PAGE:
File photo of Rafael Nadal | @usopen | Twitter
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New Delhi: Rafael Nadal, who has won the Mutua Madrid Open five times, made a winning start at the Mutua Madrid Open Virtual Pro title Monday.

With professional tennis courts being forced to shut due to the coronavirus pandemic, an esports version of Madrid’s tennis competition is being held online from 27 to 30 April, involving a number of world’s top players.

Nadal played his first video game match against Canadian tennis player Denis Shapovalov in a virtual Manolo Santana Stadium in Spain and defeated him 4-3(3). His victory stroke was a backhand and he led Group 1 with a 1-0 record on the first day.

World champion Andy Murray was also winning for Nadal’s group. Murray beat Frenchman Benoit Paire 3-1.

Also read: Djokovic right to be anti-vaxxer. Federer or Kohli didn’t just wake up one day as champions

Swapping racquets for PlayStation controllers

More than 32 of the world’s best tennis players have agreed to take part in the four-day Mutua Madrid Open Virtual Pro event that promises viewers some tennis action despite lockdowns.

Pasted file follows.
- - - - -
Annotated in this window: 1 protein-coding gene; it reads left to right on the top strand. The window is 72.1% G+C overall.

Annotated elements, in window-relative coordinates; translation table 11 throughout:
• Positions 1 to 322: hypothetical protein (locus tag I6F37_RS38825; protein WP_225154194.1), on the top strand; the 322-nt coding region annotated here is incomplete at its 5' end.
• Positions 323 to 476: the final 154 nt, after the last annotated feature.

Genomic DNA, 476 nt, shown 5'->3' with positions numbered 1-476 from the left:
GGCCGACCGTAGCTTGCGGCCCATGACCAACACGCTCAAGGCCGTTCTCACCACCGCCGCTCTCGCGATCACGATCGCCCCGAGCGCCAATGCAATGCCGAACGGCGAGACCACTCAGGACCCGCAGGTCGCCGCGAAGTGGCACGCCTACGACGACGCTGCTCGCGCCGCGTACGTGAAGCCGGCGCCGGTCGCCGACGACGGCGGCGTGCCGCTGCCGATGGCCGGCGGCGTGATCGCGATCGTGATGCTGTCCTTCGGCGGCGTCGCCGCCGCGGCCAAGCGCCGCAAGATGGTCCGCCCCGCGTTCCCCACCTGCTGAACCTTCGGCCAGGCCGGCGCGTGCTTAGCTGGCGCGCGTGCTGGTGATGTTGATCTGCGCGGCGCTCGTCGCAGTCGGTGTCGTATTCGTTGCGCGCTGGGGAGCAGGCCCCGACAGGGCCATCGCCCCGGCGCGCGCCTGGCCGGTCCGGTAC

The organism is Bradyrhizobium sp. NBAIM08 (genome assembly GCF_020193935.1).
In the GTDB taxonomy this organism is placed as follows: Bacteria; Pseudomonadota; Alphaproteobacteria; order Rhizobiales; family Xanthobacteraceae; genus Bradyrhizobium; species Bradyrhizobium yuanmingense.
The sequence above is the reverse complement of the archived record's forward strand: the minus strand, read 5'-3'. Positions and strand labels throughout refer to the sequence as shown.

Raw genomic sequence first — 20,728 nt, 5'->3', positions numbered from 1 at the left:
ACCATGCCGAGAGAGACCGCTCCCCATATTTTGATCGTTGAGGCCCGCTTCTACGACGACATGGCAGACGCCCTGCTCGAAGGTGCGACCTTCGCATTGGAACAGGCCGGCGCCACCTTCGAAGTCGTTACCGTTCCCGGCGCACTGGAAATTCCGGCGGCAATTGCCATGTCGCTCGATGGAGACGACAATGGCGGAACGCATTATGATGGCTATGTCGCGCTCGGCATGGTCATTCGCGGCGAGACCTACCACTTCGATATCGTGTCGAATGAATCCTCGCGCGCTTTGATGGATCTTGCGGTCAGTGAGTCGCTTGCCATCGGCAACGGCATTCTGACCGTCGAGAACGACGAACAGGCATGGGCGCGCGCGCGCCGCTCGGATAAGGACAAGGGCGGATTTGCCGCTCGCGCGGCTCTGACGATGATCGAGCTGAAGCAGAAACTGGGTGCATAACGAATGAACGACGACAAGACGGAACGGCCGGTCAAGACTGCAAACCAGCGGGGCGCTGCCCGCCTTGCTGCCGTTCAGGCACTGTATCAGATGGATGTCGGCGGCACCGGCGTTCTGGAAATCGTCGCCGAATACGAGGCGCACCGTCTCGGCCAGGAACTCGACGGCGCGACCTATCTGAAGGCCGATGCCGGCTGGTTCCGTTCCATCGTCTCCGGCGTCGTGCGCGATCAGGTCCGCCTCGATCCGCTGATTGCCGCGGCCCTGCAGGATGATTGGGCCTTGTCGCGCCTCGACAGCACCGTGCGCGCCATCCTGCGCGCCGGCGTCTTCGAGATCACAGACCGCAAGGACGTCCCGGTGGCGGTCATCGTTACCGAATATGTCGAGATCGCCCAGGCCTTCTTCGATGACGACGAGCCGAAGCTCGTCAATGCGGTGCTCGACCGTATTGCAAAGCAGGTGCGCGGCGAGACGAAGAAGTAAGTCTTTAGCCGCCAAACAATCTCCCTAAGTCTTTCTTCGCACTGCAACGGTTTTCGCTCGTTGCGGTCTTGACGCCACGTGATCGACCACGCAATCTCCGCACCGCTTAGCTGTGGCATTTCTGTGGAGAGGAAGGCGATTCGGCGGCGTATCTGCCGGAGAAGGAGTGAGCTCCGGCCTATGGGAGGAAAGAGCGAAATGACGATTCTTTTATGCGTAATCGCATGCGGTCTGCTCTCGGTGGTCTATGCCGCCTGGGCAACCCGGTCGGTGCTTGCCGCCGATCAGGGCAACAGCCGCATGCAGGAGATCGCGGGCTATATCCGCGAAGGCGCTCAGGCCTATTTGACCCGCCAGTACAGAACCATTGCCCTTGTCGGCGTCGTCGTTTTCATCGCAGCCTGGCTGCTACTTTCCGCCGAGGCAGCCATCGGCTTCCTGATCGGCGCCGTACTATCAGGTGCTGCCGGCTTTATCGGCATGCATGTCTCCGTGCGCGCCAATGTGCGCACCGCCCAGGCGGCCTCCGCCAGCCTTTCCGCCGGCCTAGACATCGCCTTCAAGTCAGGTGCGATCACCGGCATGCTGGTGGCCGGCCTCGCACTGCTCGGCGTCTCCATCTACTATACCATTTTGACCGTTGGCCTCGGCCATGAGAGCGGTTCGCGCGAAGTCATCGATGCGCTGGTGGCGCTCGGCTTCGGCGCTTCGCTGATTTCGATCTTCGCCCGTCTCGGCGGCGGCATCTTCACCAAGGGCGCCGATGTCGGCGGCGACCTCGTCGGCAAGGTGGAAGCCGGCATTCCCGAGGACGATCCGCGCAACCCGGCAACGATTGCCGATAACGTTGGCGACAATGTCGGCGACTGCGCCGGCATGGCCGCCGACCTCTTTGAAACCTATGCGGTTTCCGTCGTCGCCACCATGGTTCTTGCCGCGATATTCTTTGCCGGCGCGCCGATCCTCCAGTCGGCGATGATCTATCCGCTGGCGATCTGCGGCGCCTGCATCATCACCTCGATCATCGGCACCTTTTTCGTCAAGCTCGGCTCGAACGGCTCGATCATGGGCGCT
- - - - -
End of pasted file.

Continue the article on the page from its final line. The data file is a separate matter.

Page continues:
These tennis players are bidding a temporary goodbye to their racquets and taking onto PlayStation 4 controllers instead.

Sixteen men and as many women, with two knockout singles tournaments will be digitally represented in Spain’s Manolo Santana Stadium. The event will be streamed on Madrid Open’s Facebook page and its new gaming app.

Feliciano Lopez, who became the Madrid Open tournament director last year, has been quoted by BBC as saying: “This idea is based on two things: firstly, to give something to the fans while they are at home and let them watch their favourite players. And secondly, to help players who are struggling right now.”

“Players individually can give their support and then there are initiatives like ours, where we are asking them to give all the prize money to the fund,” he added.

The tournament has a prize pot of 150,000 euros and the champion will decide on how to send this money to different relief funds to support low-ranking players who are not earning adequately due to the pandemic.

Also read: Covid shut IPL, Olympics, but sports will return in bubbles, with drones, bigger screens


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